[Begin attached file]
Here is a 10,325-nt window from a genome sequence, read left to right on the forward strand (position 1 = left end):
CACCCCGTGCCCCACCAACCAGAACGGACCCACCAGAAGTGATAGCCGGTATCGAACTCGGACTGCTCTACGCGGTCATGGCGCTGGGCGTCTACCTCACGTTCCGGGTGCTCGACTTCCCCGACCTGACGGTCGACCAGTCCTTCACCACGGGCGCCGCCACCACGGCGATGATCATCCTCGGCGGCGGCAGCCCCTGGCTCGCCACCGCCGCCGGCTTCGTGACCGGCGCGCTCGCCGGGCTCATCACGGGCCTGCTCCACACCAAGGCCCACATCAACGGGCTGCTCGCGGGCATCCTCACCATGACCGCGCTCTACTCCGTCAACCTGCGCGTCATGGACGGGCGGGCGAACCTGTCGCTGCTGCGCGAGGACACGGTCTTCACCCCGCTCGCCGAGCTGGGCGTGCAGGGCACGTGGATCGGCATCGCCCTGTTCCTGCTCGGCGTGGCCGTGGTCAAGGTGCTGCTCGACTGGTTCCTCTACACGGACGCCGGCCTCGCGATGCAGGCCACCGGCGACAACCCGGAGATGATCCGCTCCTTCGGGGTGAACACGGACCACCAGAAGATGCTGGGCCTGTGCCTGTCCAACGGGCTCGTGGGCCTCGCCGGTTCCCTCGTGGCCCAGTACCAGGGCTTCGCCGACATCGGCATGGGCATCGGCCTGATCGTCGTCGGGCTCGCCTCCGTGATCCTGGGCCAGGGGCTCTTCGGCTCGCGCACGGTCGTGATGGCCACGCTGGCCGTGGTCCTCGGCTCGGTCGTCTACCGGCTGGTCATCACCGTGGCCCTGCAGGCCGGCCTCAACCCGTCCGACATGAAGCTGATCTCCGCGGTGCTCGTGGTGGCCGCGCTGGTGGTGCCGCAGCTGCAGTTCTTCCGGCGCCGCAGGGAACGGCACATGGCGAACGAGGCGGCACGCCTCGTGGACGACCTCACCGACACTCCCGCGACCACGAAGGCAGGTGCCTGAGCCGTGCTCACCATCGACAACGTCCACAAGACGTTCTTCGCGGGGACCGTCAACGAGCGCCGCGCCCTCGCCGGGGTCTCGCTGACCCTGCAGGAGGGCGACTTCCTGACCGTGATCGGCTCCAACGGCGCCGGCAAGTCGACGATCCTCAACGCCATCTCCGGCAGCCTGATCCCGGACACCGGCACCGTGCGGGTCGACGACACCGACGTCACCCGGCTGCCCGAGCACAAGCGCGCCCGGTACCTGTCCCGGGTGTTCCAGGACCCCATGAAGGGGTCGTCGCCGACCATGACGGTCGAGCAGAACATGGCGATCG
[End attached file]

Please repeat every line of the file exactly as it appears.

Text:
Here is a 10,325-nt window from a genome sequence, read left to right on the forward strand (position 1 = left end):
CACCCCGTGCCCCACCAACCAGAACGGACCCACCAGAAGTGATAGCCGGTATCGAACTCGGACTGCTCTACGCGGTCATGGCGCTGGGCGTCTACCTCACGTTCCGGGTGCTCGACTTCCCCGACCTGACGGTCGACCAGTCCTTCACCACGGGCGCCGCCACCACGGCGATGATCATCCTCGGCGGCGGCAGCCCCTGGCTCGCCACCGCCGCCGGCTTCGTGACCGGCGCGCTCGCCGGGCTCATCACGGGCCTGCTCCACACCAAGGCCCACATCAACGGGCTGCTCGCGGGCATCCTCACCATGACCGCGCTCTACTCCGTCAACCTGCGCGTCATGGACGGGCGGGCGAACCTGTCGCTGCTGCGCGAGGACACGGTCTTCACCCCGCTCGCCGAGCTGGGCGTGCAGGGCACGTGGATCGGCATCGCCCTGTTCCTGCTCGGCGTGGCCGTGGTCAAGGTGCTGCTCGACTGGTTCCTCTACACGGACGCCGGCCTCGCGATGCAGGCCACCGGCGACAACCCGGAGATGATCCGCTCCTTCGGGGTGAACACGGACCACCAGAAGATGCTGGGCCTGTGCCTGTCCAACGGGCTCGTGGGCCTCGCCGGTTCCCTCGTGGCCCAGTACCAGGGCTTCGCCGACATCGGCATGGGCATCGGCCTGATCGTCGTCGGGCTCGCCTCCGTGATCCTGGGCCAGGGGCTCTTCGGCTCGCGCACGGTCGTGATGGCCACGCTGGCCGTGGTCCTCGGCTCGGTCGTCTACCGGCTGGTCATCACCGTGGCCCTGCAGGCCGGCCTCAACCCGTCCGACATGAAGCTGATCTCCGCGGTGCTCGTGGTGGCCGCGCTGGTGGTGCCGCAGCTGCAGTTCTTCCGGCGCCGCAGGGAACGGCACATGGCGAACGAGGCGGCACGCCTCGTGGACGACCTCACCGACACTCCCGCGACCACGAAGGCAGGTGCCTGAGCCGTGCTCACCATCGACAACGTCCACAAGACGTTCTTCGCGGGGACCGTCAACGAGCGCCGCGCCCTCGCCGGGGTCTCGCTGACCCTGCAGGAGGGCGACTTCCTGACCGTGATCGGCTCCAACGGCGCCGGCAAGTCGACGATCCTCAACGCCATCTCCGGCAGCCTGATCCCGGACACCGGCACCGTGCGGGTCGACGACACCGACGTCACCCGGCTGCCCGAGCACAAGCGCGCCCGGTACCTGTCCCGGGTGTTCCAGGACCCCATGAAGGGGTCGTCGCCGACCATGACGGTCGAGCAGAACATGGCGATCG